Gold Leaps to 3-Week High in Thin Trade, Breaks New Sterling & Euro Highs, as Bond Investors Baulk at Government Debt
Gold Prices leapt to their highest level in three weeks at the London opening on Friday, as world stock markets fell for the 11th time in sixteen sessions this month.
Hitting an AM Gold Fix of $873 an ounce, bullion also reached £644 for UK investors and €681 for European gold buyers – both new all-time records.
The MSCI index of global equities meantime lost 1.2%. European stocks fell to a fresh 5-year low on the Stoxx 600 index.
US government-bond prices ticked higher, but stayed on track for their worst weekly performance in 3 months.
"The [current] lack of flow and liquidity in the Gold Market means that a million ounces of inflows now is two or three times as significant as a few months ago," says UBS analyst John Reade, quoted by the Financial Times.
"While we are seeing little jewelry demand, this probably will not matter in the near term."
Looking at the Dollar's own continuing rally today – now up to a 6-week high vs. the Euro and fresh 23-year highs vs. the Pound – "Clearly there is investment money flooding in due to the perceived security of gold," says John Meyer, analyst at Fairfax investment bank in Mayfair, speaking to Reuters.
"The relationship between Gold and the US Dollar appears to be broken at present. Normally a stronger Dollar pushes down gold."
But while Gold Investment in the G7 economies continues to surge, however, "the temperature across the traditional physical [demand] hubs has cooled considerably," notes London-dealer Mitsui in its latest Refining Monitor.
"The level of optimism amongst the refining community is the lowest since June last year," Mitsui goes on, noting the 81% collapse in Indian Gold Imports during Dec.
Unlike investors, India's consumer gold market – the world's hungriest for physical gold – "not only shuns high prices but also volatile trading ranges," the Monitor says.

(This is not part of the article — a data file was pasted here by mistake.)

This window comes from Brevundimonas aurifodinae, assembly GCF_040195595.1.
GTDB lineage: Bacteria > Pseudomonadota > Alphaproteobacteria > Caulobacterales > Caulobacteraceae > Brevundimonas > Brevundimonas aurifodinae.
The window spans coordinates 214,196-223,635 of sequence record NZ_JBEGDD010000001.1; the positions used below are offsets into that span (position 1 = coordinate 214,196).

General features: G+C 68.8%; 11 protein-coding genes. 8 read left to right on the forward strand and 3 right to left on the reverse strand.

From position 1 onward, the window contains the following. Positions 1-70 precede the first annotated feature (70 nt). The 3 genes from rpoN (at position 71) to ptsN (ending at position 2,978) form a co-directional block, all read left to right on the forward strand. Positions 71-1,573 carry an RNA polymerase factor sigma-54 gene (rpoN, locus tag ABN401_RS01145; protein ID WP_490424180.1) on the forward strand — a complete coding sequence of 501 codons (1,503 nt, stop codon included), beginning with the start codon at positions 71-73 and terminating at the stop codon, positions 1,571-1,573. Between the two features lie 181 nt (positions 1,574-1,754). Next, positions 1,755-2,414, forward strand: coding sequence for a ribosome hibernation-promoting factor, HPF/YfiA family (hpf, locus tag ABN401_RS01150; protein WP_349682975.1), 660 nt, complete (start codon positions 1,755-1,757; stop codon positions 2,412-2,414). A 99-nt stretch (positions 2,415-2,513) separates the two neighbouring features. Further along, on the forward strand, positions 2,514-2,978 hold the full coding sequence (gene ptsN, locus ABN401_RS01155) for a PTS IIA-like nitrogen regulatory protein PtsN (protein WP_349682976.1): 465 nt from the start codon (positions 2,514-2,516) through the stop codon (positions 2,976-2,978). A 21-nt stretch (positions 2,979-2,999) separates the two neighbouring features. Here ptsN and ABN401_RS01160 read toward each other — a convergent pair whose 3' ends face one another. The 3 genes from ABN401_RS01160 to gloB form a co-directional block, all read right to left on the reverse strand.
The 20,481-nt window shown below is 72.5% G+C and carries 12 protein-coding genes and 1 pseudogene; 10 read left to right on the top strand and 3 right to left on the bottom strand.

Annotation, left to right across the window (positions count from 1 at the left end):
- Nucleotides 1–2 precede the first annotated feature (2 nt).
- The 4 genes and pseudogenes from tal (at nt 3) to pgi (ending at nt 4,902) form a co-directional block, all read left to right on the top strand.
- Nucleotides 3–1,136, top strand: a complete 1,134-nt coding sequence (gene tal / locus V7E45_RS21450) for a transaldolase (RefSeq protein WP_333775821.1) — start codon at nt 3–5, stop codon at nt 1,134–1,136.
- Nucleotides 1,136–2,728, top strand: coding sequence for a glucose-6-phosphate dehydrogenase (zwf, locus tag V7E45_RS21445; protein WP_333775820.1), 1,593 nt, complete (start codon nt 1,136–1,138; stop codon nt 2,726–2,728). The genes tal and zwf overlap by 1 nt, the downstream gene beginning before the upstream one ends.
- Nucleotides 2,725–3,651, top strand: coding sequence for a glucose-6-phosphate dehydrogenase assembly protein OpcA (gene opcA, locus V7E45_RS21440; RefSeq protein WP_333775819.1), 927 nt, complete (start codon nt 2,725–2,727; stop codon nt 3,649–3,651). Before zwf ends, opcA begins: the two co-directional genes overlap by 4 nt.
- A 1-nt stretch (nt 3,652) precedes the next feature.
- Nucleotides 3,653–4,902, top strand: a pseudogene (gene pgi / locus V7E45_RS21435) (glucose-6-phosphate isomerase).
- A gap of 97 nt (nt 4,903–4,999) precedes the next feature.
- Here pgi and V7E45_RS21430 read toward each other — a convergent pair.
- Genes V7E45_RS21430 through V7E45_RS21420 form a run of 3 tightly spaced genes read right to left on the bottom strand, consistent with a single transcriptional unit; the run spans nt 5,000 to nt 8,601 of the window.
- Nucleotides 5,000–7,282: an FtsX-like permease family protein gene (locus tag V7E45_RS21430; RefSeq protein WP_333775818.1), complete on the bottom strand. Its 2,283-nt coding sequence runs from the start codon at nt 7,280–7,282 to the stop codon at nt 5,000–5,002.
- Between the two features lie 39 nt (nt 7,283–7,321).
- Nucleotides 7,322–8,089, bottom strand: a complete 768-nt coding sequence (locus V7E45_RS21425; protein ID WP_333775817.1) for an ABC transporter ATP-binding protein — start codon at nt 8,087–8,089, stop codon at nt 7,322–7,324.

"There is no doubt that the investment arena is the driving force behind the direction of the current Gold Price."
Consumer electronics giant Samsung today posted its
first-ever quarterly loss, knocking the stock more than 4% lower in Seoul, Korea.
Ahead of the Wall Street open, General Electric reported a 43% drop in its quarterly profits, and the
Harley-Davidson motor-cycle manufacturer – often taken as a bellwether
of "Baby Boomer" discretionary spending – said it will cut 1,100 jobs
by 2011 after posting a 59% drop in profits.
Over on the government bond market Friday, short-dated yields fell but long-dated rates rose as expectations of yet more interest-rate cuts from European central banks jarred with fears of 2009's record debt issuance.
ING bank in London said France's "triple-A" credit rating may come under pressure due its "level of debt."
Goldman Sachs believes US Treasury borrowing in 2009 will now reach $2.5 trillion.
Over in Tokyo, "Investors are anxious to know if next week's auction of 20-year government bonds can draw decent demand," warns Masashi Shimominami at Mizuho Securities Co.
And here in London, Morgan Stanley said that future auctions of UK government gilts will become "meaningful risk events" for the value of Sterling, now trading at all-time record low on the foreign exchanges.
"Concerns center on whether the [UK] can attract the capital from external investors required to finance its burgeoning fiscal deficit," writes Ned Rumpeltin, currency strategist at Morgan Stanley.
New data today showed the UK economy shrinking at its fastest pace since 1980 during the last 3 months of last year – smaller by 1.5% against the 1.2% drop forecast by analysts.
The British Treasury's net deficit for 2009 is already pegged at £118 billion – more than 9% of GDP at current levels.